APR Energy PLC has won a contract to build a 100-megawatt power plant in Myanmar, becoming the latest American company to join a small contingent that is plugging into Myanmar’s potentially lucrative energy sector.
“This is a substantial investment,” said Clive Turton, APR Energy’s head of business development across Asia Pacific, declining to specify how much it will invest to develop the gas-fired project.
The company said in a news release that the deal is likely one of the largest investments in Myanmar by a U.S. company since sanctions against the country were lifted. A coal-fired plant with the same generation capacity in Pakistan would cost an estimated $160 million, according to Kandra Power Co.
Until mid-2012 the U.S. had maintained strict sanctions against U.S. companies doing business in or with Myanmar. APR Energy’s investment in the country highlights the declining risk of doing business there.
Mr. Turton said his firm, which established its presence in Asia in March 2013, is looking at other similar opportunities across the country.
APR Energy “was focused on Myanmar from the beginning,” he said, noting that electrification rates, around 29%, are among the lowest in the region. Around 45 million people in the country live without power.
The plant, in the central Mandalay region, will supply power to more than six million people, tapping Myanmar’s large reserves of national gas via the Shwe gas pipeline, facilitated by the government. The 1,200-kilometer overland pipeline is a key Chinese undertaking in the country, seen as a strategically important source of energy that will allow China to reduce its reliance on the Strait of Malacca–one of the world’s busiest oil-transit routes, separating oil producers in the Middle East from oil consumers in North Asia–for its energy needs.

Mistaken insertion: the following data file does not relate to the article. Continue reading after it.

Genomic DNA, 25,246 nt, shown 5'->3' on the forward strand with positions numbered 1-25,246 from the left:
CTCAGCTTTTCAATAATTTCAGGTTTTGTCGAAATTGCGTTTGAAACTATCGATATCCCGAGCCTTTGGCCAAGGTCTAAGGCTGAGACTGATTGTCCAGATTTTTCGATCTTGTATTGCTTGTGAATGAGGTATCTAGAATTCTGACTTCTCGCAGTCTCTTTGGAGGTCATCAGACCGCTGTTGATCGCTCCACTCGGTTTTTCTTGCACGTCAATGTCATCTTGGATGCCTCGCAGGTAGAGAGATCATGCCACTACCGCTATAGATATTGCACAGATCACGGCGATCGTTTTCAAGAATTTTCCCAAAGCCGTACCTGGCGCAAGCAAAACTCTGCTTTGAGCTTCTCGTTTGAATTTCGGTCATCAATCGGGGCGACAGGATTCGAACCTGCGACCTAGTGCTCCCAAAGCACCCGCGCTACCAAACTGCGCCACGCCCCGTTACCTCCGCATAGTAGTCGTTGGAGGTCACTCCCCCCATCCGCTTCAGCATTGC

The pipeline has been met with pockets of opposition within Myanmar. It is seen as a project led by the military government that preceded the current nominally democratic government. Although the U.S. has lifted most sanctions against companies doing business in Myanmar, they are still prevented from working with Myanmar’s military, which has extensive commercial interests. They are also constrained by stringent reporting requirements that necessitate full reporting of any impact of investment will have on the Southeast Asian country.
Nevertheless, Mr. Turton said he was “pleasantly surprised” at the ease of doing business in Myanmar. APR Energy’s contract was won through an open tender conducted by Myanmar’s Ministry of Electric Power, considered by the company to be an “international-standard process”.
APR Energy isn’t the first U.S. company to help develop Myanmar power-generation infrastructure. In December 2012, General Electric Co. said its gas turbines were being used in a 100-MW power plant that it projected at the time would go into operation by middle of 2013.
In the APR Energy news release, the U.S. ambassador to Myanmar, Derek Mitchell, said doing business in an emerging market “does not come without its challenges, including the need to implement economic reform policies, address infrastructure challenges and benefit from the country’s economic potential.”
He added, “American businesses, with their experience and commitment to principled and transparent approaches, will make a tangible contribution to these efforts.”
Source: The Wall Street Journal